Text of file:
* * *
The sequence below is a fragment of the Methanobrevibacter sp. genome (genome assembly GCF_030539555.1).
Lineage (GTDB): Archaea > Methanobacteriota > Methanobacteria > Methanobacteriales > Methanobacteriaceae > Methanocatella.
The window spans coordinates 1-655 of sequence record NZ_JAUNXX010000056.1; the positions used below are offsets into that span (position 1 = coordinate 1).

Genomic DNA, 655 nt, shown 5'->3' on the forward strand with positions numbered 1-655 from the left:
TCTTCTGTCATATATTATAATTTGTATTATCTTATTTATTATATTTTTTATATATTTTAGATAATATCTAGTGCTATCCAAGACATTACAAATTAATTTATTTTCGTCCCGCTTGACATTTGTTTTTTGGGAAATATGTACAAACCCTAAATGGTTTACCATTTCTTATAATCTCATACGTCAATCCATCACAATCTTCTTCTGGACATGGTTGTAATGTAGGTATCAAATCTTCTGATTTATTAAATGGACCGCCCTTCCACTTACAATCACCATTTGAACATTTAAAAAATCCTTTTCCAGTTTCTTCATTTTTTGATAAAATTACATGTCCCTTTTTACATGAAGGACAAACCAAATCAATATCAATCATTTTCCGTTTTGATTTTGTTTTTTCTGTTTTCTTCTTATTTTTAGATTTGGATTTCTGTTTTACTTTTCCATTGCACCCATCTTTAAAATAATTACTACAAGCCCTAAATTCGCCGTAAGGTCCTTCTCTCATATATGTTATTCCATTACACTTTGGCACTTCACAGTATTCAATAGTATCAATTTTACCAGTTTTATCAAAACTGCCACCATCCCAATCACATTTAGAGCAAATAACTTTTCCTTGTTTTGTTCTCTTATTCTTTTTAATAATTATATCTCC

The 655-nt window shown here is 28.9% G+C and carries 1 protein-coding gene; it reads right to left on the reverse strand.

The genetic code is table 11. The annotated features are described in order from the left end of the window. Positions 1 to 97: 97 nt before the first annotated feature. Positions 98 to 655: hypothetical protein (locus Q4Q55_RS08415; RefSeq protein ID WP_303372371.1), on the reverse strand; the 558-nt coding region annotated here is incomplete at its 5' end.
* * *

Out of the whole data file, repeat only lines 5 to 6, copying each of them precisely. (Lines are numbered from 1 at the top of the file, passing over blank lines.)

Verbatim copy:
TCTTCTGTCATATATTATAATTTGTATTATCTTATTTATTATATTTTTTATATATTTTAGATAATATCTAGTGCTATCCAAGACATTACAAATTAATTTATTTTCGTCCCGCTTGACATTTGTTTTTTGGGAAATATGTACAAACCCTAAATGGTTTACCATTTCTTATAATCTCATACGTCAATCCATCACAATCTTCTTCTGGACATGGTTGTAATGTAGGTATCAAATCTTCTGATTTATTAAATGGACCGCCCTTCCACTTACAATCACCATTTGAACATTTAAAAAATCCTTTTCCAGTTTCTTCATTTTTTGATAAAATTACATGTCCCTTTTTACATGAAGGACAAACCAAATCAATATCAATCATTTTCCGTTTTGATTTTGTTTTTTCTGTTTTCTTCTTATTTTTAGATTTGGATTTCTGTTTTACTTTTCCATTGCACCCATCTTTAAAATAATTACTACAAGCCCTAAATTCGCCGTAAGGTCCTTCTCTCATATATGTTATTCCATTACACTTTGGCACTTCACAGTATTCAATAGTATCAATTTTACCAGTTTTATCAAAACTGCCACCATCCCAATCACATTTAGAGCAAATAACTTTTCCTTGTTTTGTTCTCTTATTCTTTTTAATAATTATATCTCC

The 655-nt window shown here is 28.9% G+C and carries 1 protein-coding gene; it reads right to left on the reverse strand.